Of course this passage points to Jesus as the one on whom the Holy Spirit comes, who is the fire of God. He is the word of God, the judgement of God, the presence of God.
How we respond to him shows how we respond to God. You may not like it. You may think it is unfair. But that is the test. You can’t go into an exam, turn over the paper, read the question and say, ‘I don’t like it. I’m going to set my own question’. I suppose you can, but you will fail. You do not judge the examiner. The examiner judges you.
God has shown us what he is like. And how we respond to the visible Jesus shows how we respond to the invisible God. That is why we judge ourselves. That is why Jesus is the fire of God.
If we say yes to him, if we allow him to baptise us with the same Holy Spirit, to immerse us in the Holy Spirit, to allow him to work in us, he will begin to change us and to make us like him. He will begin, as we allow him, to burn up all that is rubbish, self-centred, cruel and twisted and unloving in us, all that is sinful and opposed to God, so we too can begin to become this fire of God.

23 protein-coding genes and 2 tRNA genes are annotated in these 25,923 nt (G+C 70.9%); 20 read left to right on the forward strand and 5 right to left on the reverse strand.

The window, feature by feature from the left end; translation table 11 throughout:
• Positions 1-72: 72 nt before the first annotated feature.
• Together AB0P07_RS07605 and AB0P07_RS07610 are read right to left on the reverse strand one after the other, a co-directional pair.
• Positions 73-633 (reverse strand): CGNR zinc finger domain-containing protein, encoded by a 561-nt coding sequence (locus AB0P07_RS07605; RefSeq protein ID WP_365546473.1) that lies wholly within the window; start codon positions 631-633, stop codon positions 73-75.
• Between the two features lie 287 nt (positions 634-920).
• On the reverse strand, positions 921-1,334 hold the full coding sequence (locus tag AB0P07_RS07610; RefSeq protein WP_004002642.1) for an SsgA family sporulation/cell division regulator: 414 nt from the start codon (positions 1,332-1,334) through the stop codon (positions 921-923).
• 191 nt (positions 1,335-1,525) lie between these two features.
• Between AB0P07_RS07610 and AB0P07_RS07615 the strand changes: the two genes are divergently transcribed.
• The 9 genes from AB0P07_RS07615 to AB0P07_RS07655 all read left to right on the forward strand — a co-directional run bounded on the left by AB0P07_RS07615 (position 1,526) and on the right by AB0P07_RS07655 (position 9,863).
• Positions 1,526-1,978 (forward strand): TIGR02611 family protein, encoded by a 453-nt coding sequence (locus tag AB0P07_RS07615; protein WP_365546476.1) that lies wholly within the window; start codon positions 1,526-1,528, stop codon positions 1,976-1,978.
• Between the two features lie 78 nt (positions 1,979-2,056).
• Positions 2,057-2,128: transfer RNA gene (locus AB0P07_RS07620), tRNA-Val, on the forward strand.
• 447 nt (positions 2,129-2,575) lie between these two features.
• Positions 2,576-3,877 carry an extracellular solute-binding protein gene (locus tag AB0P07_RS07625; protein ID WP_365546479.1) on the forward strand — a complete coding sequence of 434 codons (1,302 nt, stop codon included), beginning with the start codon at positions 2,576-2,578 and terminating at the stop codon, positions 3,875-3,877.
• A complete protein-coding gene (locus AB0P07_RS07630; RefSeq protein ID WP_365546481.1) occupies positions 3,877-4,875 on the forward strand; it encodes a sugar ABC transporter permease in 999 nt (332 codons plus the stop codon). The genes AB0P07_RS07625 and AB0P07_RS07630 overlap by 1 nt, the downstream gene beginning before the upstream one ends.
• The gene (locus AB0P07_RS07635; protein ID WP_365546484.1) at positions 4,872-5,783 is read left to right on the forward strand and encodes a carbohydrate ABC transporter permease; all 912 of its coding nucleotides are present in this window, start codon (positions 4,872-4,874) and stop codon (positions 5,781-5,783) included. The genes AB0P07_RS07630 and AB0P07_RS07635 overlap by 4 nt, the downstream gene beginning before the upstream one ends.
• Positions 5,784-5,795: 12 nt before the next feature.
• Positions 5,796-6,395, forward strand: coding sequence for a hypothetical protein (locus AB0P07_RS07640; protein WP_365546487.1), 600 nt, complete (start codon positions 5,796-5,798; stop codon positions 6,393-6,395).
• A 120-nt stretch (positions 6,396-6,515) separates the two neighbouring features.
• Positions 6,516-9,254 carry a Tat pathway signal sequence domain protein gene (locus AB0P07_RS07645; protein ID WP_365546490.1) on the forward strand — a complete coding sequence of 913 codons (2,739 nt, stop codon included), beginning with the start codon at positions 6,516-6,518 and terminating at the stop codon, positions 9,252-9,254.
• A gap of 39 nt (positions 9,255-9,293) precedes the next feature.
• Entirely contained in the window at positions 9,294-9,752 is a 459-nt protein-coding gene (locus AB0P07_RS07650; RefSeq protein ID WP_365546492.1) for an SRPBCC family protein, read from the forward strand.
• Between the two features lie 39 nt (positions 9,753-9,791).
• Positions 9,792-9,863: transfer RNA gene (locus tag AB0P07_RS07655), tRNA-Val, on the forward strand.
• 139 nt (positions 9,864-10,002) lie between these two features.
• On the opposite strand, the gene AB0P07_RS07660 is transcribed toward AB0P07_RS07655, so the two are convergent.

The bible says of the angels: ‘He makes his angels winds, and his ministers a flame of fire’
There came to the abbot Joseph the abbot Lot, and said to him, “Father, according to my strength I keep a modest rule of prayer and fasting and meditation and quiet, and according to my strength I purge my imagination: what more must I do?” The old man, rising, held up his hands against the sky, and his fingers became like ten torches of fire, and he said, “If thou wilt, thou shalt be made wholly a flame.” [Helen Waddell, The Desert Fathers, p158]
3. The Father speaks
Just as an aside, we see here the work of the Trinity. The Son is baptised and prays; the Spirit comes down and the Father speaks.
We cannot separate the three persons of the Trinity. The Son is the Son of God because of the Father. The Father is father because of the Son. The Spirit is Spirit because he is the Spirit of the Son and the Father.
And we are given a glimpse into the heart of the Trinity. What God the Father says here is amazingly personal and intimate: ‘You are my beloved Son, with you I am well pleased’. This may be a voice that is heard by others, but it is a voice that is for Jesus.